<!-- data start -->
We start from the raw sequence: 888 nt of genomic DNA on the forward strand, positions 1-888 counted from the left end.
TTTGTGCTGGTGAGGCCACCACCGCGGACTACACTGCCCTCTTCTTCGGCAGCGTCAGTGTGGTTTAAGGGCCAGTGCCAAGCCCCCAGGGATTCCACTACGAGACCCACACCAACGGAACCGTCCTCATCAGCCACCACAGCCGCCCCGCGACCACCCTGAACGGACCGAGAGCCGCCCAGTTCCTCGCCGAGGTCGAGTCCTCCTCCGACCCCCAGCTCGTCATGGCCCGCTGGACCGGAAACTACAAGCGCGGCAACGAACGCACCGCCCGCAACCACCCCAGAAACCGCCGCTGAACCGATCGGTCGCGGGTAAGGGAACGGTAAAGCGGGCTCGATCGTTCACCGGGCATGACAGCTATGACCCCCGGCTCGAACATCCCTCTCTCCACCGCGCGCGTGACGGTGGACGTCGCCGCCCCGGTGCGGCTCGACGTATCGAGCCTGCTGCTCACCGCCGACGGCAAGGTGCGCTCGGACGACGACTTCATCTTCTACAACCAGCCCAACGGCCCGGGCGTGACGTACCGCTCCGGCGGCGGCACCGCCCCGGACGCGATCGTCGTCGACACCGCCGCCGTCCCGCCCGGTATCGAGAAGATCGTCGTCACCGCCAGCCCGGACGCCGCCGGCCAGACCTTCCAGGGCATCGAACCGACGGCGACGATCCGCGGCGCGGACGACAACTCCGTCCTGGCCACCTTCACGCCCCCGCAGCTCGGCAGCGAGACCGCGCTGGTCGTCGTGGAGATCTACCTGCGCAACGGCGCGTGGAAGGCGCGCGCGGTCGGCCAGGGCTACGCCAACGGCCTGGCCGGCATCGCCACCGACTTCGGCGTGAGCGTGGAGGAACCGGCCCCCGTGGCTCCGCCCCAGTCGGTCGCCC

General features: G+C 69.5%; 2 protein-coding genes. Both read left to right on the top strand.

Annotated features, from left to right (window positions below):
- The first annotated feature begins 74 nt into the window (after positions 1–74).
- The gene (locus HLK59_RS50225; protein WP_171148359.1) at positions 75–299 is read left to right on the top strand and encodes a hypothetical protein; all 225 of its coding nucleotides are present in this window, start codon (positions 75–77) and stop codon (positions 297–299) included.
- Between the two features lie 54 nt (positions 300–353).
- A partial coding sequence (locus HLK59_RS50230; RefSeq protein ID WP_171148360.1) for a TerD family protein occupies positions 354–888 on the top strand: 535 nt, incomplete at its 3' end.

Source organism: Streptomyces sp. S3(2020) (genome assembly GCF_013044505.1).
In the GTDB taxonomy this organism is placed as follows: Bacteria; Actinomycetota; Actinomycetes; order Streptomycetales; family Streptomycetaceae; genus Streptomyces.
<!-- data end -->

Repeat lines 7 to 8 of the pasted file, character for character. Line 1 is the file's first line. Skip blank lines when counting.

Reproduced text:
- Between the two features lie 54 nt (positions 300–353).
- A partial coding sequence (locus HLK59_RS50230; RefSeq protein ID WP_171148360.1) for a TerD family protein occupies positions 354–888 on the top strand: 535 nt, incomplete at its 3' end.